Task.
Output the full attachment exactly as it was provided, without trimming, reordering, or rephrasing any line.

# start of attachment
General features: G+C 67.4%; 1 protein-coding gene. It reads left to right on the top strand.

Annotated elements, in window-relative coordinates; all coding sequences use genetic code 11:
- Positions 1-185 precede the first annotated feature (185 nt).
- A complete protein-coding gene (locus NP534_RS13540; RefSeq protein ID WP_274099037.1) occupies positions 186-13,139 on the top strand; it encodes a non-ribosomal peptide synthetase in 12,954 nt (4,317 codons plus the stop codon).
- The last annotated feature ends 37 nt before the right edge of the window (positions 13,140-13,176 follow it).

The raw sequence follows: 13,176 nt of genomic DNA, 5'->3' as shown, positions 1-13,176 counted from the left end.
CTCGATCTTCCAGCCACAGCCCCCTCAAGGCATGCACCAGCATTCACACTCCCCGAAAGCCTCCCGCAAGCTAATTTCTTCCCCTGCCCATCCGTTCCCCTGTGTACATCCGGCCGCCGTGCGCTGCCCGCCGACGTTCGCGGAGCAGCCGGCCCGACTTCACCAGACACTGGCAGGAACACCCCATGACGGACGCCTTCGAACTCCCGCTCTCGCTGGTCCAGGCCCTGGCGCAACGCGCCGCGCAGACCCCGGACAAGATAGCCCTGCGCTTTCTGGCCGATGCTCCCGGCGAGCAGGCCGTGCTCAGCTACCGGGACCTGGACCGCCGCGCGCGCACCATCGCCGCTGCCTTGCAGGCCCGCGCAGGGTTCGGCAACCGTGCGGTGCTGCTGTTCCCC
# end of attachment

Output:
General features: G+C 67.4%; 1 protein-coding gene. It reads left to right on the top strand.

Annotated elements, in window-relative coordinates; all coding sequences use genetic code 11:
- Positions 1-185 precede the first annotated feature (185 nt).
- A complete protein-coding gene (locus NP534_RS13540; RefSeq protein ID WP_274099037.1) occupies positions 186-13,139 on the top strand; it encodes a non-ribosomal peptide synthetase in 12,954 nt (4,317 codons plus the stop codon).
- The last annotated feature ends 37 nt before the right edge of the window (positions 13,140-13,176 follow it).

The raw sequence follows: 13,176 nt of genomic DNA, 5'->3' as shown, positions 1-13,176 counted from the left end.
CTCGATCTTCCAGCCACAGCCCCCTCAAGGCATGCACCAGCATTCACACTCCCCGAAAGCCTCCCGCAAGCTAATTTCTTCCCCTGCCCATCCGTTCCCCTGTGTACATCCGGCCGCCGTGCGCTGCCCGCCGACGTTCGCGGAGCAGCCGGCCCGACTTCACCAGACACTGGCAGGAACACCCCATGACGGACGCCTTCGAACTCCCGCTCTCGCTGGTCCAGGCCCTGGCGCAACGCGCCGCGCAGACCCCGGACAAGATAGCCCTGCGCTTTCTGGCCGATGCTCCCGGCGAGCAGGCCGTGCTCAGCTACCGGGACCTGGACCGCCGCGCGCGCACCATCGCCGCTGCCTTGCAGGCCCGCGCAGGGTTCGGCAACCGTGCGGTGCTGCTGTTCCCC